Greece is considered as a big player in olive oils and table olives, ranking in the first positions of world production of both products. In fact, the olive cultivation takes place in 50 of the 54 municipalities of the country, being the zone of greater production the Peloponnese and Crete (also known as the island of the olive trees).
Among all the varieties of table olives produced by Greece one of them stands out, the Kalamata olives, known around the world, are increasingly used by chefs and cooks to make their dishes. These olives can be consumed at any of our Greek restaurants in Playa del Inglés (Greek Village) and Playa de San Agustín (Greek Taverna), both in the south of Gran Canaria.
The name of this variety of Greek olive is due to the region of the same name, located to the south of the Peloponnese, that is where it is more extended its cultivation.
This olive is characterized by its fleshiness, by the contrast between its sweet and salty taste, and its almond shape. Another characteristic that differentiates this olive from others is its colour. When its collected, this olive is purple, however, it adopts different shades according to the packaging process applied to it, in brine, oil or wine vinegar.
The intense taste of this olive variety makes it an ideal snack, but it is also used in a wide variety of dishes, mainly in salads, pastas or rice, adding flavour and colour to these recipes.
Apart from the great gastronomic qualities of the Kalamata olive we must add the properties on the organism that the olives have in themselves, since they help to regulate the levels of cholesterol in our organism, they contribute high amounts of vitamin E and they are a rich source of calcium and other minerals that are beneficial for our health.
We inlcude a video explaining how to marinade the Kalamata olives
The Canary Islands is not only internationally known for its good climate and tourist destination, it is also recognized for being one of the regions with the greatest marine biodiversity on the planet, since under its waters coexist around 700 species of fish and about 1,500 species of molluscs.
The archipelago has been able to materialize this biodiversity industrially, always in a sustainable way, with an industrial fishing sector and a fishing fleet that at the moment is composed of more than 800 fishing boats, where you can differentiate two types of fleet, on the one hand, the trawler-freezer fleet, which is the most important in terms of economy, and is dedicated to the capture of cephalopods (octopus, squid and cuttlefish), as well as sardines, sea bass or “Samas”. These boats have a high technological level, developing their work in waters of Morocco mainly. On the other hand, there is the artisanal and coastal fleet, made in the Canary Islands with small and old boats, and with traditional fishing art that are environmentally friendly, a value that the local inhabitant appreciates.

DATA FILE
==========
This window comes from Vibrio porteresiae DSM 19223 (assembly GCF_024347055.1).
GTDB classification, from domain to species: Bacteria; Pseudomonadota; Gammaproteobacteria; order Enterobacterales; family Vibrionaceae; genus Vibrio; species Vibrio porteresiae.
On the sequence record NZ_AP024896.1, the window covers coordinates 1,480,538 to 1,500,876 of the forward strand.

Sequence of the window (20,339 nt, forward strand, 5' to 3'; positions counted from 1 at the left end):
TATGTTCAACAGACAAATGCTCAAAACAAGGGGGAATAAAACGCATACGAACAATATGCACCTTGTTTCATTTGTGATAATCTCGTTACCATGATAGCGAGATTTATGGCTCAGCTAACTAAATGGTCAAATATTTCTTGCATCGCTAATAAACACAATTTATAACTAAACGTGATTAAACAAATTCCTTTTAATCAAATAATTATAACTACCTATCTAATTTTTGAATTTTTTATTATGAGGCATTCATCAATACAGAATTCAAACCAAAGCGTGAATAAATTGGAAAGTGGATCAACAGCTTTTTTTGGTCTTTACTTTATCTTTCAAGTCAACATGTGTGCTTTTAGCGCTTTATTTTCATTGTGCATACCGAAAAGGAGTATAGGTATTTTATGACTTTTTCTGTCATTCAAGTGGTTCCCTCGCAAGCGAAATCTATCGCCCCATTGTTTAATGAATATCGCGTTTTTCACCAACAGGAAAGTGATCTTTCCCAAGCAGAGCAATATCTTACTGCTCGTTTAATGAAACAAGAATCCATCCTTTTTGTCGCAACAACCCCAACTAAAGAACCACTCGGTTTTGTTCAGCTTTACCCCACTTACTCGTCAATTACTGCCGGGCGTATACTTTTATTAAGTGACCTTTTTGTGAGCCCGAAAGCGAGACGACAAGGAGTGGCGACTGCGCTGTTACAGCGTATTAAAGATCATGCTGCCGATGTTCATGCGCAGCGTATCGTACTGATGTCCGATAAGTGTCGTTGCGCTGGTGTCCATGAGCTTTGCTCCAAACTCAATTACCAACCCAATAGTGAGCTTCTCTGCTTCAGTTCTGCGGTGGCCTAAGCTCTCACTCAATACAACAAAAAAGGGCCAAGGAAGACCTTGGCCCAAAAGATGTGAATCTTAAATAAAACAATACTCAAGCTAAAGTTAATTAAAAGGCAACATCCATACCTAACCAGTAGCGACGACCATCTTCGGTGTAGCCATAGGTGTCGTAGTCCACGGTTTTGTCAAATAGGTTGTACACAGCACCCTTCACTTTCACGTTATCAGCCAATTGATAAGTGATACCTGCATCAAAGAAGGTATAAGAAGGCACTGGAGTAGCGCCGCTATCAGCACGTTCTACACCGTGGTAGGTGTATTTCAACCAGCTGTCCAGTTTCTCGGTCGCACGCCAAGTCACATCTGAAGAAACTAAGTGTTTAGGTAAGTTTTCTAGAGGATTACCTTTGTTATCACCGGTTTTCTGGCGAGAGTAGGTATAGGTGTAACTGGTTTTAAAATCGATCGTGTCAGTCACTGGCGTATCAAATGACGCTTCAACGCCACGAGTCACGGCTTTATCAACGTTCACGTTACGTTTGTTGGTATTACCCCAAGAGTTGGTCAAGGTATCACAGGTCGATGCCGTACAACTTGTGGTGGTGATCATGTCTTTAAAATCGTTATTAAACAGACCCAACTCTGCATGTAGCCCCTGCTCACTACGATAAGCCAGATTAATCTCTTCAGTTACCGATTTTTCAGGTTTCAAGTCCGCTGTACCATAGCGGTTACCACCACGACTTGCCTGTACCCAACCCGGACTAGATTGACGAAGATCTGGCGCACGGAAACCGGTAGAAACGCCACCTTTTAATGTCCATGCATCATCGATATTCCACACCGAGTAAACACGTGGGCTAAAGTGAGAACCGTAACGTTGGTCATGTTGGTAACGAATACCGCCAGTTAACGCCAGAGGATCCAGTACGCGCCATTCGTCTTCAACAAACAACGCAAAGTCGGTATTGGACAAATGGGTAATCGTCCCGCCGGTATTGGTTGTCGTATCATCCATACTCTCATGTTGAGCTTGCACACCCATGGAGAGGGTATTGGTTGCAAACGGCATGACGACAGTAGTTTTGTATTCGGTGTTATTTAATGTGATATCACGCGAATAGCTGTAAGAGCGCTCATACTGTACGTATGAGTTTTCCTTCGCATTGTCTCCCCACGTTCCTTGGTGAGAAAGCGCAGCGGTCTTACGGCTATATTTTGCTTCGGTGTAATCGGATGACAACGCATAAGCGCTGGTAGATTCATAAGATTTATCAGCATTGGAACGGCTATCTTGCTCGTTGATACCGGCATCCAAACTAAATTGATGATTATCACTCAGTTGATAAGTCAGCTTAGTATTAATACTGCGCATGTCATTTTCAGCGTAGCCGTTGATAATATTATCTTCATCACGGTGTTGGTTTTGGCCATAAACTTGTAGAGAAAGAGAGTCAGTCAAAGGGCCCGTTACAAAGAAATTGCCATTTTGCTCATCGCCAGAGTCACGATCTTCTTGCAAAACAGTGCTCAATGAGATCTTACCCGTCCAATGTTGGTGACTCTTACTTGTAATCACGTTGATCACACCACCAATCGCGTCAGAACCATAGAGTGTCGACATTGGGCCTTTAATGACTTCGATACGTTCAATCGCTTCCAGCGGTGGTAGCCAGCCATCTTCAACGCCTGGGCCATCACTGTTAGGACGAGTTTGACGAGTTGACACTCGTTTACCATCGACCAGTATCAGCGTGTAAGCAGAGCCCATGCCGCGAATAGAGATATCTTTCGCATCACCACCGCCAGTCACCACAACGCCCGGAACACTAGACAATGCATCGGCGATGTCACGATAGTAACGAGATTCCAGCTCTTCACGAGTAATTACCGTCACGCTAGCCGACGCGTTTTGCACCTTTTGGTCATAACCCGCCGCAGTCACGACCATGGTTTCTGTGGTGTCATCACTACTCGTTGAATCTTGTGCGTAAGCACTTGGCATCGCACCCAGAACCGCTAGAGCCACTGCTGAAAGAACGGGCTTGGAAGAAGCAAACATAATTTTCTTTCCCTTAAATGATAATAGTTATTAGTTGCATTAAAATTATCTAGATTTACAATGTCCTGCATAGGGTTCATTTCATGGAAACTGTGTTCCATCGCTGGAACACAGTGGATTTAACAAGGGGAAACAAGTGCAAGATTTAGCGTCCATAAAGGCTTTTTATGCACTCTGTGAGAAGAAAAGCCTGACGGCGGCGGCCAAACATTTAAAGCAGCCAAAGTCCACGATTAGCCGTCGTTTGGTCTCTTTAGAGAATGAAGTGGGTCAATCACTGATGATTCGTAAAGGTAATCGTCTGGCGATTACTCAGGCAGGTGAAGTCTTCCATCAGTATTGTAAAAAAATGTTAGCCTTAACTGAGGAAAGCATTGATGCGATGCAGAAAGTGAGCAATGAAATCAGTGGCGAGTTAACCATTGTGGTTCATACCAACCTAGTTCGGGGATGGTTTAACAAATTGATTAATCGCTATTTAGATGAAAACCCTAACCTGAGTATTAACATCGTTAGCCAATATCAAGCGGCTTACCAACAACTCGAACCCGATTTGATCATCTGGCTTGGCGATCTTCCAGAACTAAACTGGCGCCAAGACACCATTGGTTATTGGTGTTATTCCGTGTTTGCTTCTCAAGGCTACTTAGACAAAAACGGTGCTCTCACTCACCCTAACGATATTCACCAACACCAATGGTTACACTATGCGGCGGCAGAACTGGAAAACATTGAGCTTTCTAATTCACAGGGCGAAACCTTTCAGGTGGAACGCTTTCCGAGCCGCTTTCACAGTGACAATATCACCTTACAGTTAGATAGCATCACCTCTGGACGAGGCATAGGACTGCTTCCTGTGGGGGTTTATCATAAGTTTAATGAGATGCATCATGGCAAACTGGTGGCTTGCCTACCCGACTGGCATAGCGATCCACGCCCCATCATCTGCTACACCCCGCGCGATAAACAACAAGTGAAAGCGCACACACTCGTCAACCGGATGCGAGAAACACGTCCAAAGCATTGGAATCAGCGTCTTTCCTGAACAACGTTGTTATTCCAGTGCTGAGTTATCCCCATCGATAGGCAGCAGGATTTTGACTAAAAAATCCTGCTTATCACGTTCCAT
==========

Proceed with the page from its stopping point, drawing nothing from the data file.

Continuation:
From the point of view of infrastructure of the sector, the fishing fleet of the Canary Islands and the lovers of the sport fishing, has 58 fishing ports where is remarkable the importance of the ports of Las Palmas de Gran Canaria and Santa Cruz de Tenerife.
In addition, the Canaries is one of the autonomous communities that fish most consumes in Spain, because the Canary gastronomy, like many other archipelagos, is based mainly on the products of the sea.
The fish of the Canary Islands are characterized by being of great quality, being the main protagonist the “Vieja”, that is a parrot fish of long body, with rounded tail and great scales and one in the form of “peak of parrot”. Such species, can be consumed and cooked in various ways such as boiled, fried or opened from the back after being sundried. It also can be cooked fish pies with onions and to make pickles. It’s white flesh and softness has an unusual taste, with a great protein value.
Another fish that is very appreciated by the Canary gastronomy is the “Sama”, that can reach up to five kg and can be baked in stewpot or filleted. Just like the “Cherne”, which is the main ingredient of one of the most popular dishes of traditional Canarian gastronomy: the “Sancocho”, that combines the desalted “Cherne” with potato and sweet potato, accompanied by a green or red mojo and “gofio” (toasted wheat flour).
Also noteworthy are the species that are taking root in the Canaries through aquaculture, such as the goldfish, sea bass and sole. The consumption grows year after year due to the protein properties of these species and their taste.
In our restaurant, you can enjoy these and other species fished by the artisanal fleet, depending on the availability of species at any time, since we keep them fresh without going through freezing processes.